American students are stressed. According to a study by NYU, "Nearly half (49%) of all students reported feeling a great deal of stress on a daily basis and 31 percent reported feeling somewhat stressed."
There are a lot of causes of chronic stress, from social media and cell phone usage/addiction, to pressure to attend college and a lack of time management/organizational skills. A lot of students spend their time constantly trying to ration their effort in an attempt to get the best grade possible. Instead focus on the goal of school: actually learning something.
The best way to 1) avoid being surprised by what's on a test, 2) prevent cramming to prepare for a test, and 3) ensure you actually learn something is to review a little bit every day. Spend at least 5-10 minutes for each class every afternoon or evening going over what you learned that day. What could you possibly do after you only just learned the material in class?
If you review a little every day, studying for a test is a piece of cake. Since you've already been exposed to the material at least twice (or three times if you read the book prior to class), studying goes faster and is less stressful. If you walk into class and realize you have a test that day, at least you're somewhat prepared!
Question: What are you actually paying for in college?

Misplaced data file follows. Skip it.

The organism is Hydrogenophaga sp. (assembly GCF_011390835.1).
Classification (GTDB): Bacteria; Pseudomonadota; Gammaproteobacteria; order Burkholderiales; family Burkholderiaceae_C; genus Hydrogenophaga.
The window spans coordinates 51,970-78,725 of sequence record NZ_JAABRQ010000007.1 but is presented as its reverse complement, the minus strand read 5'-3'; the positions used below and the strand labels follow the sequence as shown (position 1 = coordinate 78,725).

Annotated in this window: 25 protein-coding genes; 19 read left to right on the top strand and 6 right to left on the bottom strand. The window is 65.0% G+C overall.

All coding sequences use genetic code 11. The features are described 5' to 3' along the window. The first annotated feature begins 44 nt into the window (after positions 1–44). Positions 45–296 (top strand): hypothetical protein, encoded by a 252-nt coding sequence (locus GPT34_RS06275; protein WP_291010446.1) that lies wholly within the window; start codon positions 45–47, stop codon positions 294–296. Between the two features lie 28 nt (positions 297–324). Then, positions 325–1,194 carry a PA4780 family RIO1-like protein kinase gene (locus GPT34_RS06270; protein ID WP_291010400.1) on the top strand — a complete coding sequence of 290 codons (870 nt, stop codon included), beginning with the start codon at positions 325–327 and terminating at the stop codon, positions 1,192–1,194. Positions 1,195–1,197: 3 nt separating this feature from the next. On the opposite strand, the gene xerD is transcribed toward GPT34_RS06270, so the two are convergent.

It's not the food, dorms, or books, although those are all expensive parts these days. No, you're paying primarily for one thing: access to professors. In colleges that are conducting distance learning only, students who are not participating may as well stay home and watch YouTube videos for free (or perhaps purchase some videos at The Great Courses). So then what are you really paying for? What's the difference between a YouTube video and an online college class? Your ability to access the professor.
Not only do professors determine your grade, but they also provide incredibly valuable networking and learning opportunities that are unique to your college/environment. Many professors are experts in their fields and almost all have an area of study that interests them in particular. Learn about it, ask them questions, show them genuine curiosity for what they have to say. Who knows? You might actually learn something...
Q: How do I approach my professor?
A: Go to their personal website or find a biography on the school site. Try looking them up on a site like JSTOR, Lexus Nexus, or even just Google to see what work they've published. Read something they've written, find something interesting about their work, then ask them a question about it! You can also ask them for advice.
Q: When should I talk to my professor?
A: In-person it should be a little easier, because you can stick around after class. Even virtually they should still have office hours, so make an appointment!
For High School Students:
Your teachers are the ones who will write you letters of recommendation for college or your first jobs. You spend more time with your K-12 teachers than you likely ever will with a college professor, so get to know them! Learn as much as you can from them.
Think about all of the things you can learn from your teachers besides content: leadership, communication, work ethic, responsibility, people skills, and so much more. Learning what NOT to do is often just as valuable as learning what TO do.
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NOTE: All of our College Success tips work for ANY level of school!